Do Alabama and LSU Have Any Big Weaknesses Coaches Can Exploit?
Derick E. Hingle-US PRESSWIRE
It's like 2011 all over again.
Alabama and LSU find themselves as the two best teams in the country after previous No. 2 USC was shocked by Stanford 21-14 on Saturday night in Stanford, Calif.
The two SEC juggernauts look like they're on a collision course for a November 3 showdown in Baton Rouge, La., with a trip to Atlanta to play for the SEC Championship on the line.
Now that we have three games this season to judge from, do either of these two teams have any weaknesses that opposing coaches can exploit?
In fact, they both have improved tremendously from their stellar 2011 seasons.
LSU's secondary had to replace a first-round draft pick, third-round draft pick, fourth-round draft pick and a Heisman finalist from last season. That secondary was a point of contention in the season opener against North Texas. The Tigers secondary was inconsistent at times against the Mean Green, which translated to two touchdowns.
They responded with a resounding 41-3 trouncing of the Washington Huskies and their potent passing attack. Jalen Mills, who stepped in for the recently-departed Tyrann Mathieu, earned SEC Freshman of the Week honors in the process.
Not bad, to say the least.
The biggest question facing the Tigers was at quarterback, where Zach Mettenberger stepped in for the combination of Jordan Jefferson and Jarrett Lee. Mettenberger hasn't been great this season—48-of-66 for 609 yards, four touchdowns and two interceptions—but he hasn't been asked to be great yet, thanks to three straight blowouts.
That likely won't change this week vs. Auburn or next week vs. Towson, so consider Mettenberger to stay somewhat of a mystery until the Tigers travel to Florida on Oct. 6.
That doesn't mean he's a weakness; it just means that he's the only piece to the LSU puzzle that remains relatively unknown.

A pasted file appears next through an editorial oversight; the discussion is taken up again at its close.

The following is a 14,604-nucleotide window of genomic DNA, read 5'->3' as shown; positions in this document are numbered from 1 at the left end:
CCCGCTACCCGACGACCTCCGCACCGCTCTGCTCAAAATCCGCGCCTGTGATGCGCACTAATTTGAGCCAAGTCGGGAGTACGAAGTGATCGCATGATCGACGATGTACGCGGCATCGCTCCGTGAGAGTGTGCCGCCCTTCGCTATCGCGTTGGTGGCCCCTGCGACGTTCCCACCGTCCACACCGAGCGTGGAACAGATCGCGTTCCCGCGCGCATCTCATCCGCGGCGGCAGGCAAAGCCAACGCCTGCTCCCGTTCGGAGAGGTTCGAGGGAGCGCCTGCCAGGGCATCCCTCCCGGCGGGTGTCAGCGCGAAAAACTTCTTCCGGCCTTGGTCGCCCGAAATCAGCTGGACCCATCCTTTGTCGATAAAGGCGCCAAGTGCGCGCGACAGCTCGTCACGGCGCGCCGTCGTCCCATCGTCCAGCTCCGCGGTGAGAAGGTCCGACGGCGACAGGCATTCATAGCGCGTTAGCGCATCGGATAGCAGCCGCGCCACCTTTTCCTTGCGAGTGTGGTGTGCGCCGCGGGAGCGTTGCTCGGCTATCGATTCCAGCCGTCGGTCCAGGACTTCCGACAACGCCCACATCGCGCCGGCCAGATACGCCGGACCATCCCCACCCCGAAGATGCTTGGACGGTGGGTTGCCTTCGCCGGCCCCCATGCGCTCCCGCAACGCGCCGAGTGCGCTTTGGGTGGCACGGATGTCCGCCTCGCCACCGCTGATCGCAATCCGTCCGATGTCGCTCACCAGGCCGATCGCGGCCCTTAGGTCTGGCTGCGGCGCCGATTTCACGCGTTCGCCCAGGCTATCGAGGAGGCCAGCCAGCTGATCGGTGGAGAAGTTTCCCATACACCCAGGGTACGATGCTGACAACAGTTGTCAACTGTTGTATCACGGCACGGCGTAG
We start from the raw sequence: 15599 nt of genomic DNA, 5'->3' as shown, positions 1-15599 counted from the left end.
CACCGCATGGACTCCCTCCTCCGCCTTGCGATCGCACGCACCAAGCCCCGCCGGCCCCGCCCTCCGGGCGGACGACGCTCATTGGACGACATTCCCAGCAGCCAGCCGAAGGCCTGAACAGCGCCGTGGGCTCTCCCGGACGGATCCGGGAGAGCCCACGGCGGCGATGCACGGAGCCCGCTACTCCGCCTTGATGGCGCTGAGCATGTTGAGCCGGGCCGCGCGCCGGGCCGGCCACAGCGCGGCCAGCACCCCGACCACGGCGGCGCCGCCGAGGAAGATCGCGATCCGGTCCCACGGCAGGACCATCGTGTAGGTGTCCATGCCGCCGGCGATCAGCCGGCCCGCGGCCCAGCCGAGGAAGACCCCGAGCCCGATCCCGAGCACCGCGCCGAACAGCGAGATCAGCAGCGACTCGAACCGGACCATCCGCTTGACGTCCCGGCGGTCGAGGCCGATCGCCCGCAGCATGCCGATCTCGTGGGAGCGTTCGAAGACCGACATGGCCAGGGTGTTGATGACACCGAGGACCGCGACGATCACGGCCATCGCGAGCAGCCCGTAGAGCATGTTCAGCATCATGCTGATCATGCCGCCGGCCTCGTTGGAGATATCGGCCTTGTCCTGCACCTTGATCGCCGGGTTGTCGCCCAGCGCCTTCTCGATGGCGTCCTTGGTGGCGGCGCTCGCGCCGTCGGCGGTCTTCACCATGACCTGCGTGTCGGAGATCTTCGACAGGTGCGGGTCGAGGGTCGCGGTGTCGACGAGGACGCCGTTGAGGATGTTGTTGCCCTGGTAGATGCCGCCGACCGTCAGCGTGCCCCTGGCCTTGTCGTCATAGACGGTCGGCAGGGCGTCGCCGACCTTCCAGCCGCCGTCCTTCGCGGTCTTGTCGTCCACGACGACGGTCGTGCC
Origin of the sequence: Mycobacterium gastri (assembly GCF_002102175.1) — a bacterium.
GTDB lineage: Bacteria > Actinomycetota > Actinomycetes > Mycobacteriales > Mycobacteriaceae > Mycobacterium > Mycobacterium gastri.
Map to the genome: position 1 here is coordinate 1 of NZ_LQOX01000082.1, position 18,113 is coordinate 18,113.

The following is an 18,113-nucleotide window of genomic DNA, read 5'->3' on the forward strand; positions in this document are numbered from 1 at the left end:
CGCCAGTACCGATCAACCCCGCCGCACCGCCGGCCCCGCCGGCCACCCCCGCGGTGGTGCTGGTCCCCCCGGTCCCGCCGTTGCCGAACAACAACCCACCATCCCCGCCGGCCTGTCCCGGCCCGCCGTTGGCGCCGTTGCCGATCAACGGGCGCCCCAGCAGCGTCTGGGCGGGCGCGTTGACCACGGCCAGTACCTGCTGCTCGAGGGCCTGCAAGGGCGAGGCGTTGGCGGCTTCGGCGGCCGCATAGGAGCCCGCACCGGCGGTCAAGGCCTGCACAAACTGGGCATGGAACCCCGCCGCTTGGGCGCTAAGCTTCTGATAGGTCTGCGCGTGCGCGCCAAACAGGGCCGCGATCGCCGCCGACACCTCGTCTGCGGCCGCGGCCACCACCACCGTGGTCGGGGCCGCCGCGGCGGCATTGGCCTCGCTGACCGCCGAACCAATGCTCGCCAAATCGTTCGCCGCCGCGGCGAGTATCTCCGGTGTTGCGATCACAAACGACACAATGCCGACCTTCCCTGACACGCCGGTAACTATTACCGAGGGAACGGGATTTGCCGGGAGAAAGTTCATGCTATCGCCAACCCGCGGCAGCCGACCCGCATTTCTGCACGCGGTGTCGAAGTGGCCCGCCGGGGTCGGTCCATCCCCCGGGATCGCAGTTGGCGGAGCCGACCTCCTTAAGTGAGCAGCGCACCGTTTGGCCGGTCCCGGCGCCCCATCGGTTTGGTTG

For Alabama, it's more of the same.
The Crimson Tide haven't missed a beat from last season despite replacing six starters on defense, their top two wide receivers and a Heisman finalist at running back.
Alabama's field-goal kickers cost the Tide a win last November against LSU, but so far this season, the combination of Jeremy Shelley and Cade Foster is 3-of-5 on field goals, with those two misses being by Foster from 50 or more yards out. Foster has also made two field goals of 50-plus.
If Alabama starts kicking 50-plus field goals, the rest of college football might as well just go home.
The defense has only given up 210 yards per game. Granted, Western Kentucky and Arkansas provided little challenge, but don't discount how difficult it was for the Crimson Tide to shut down Michigan quarterback Denard Robinson in the opener. They have shut out three of their last four opponents, including two SEC foes.
No drop-off whatsoever.
The idea that these two teams could meet in this year's BCS National Championship Game is far-fetched at this point, but there's little doubt that they are the two best teams in the country.
I hate the cliche that teams "don't rebuild, they reload." But that's exactly what LSU and Alabama have done.
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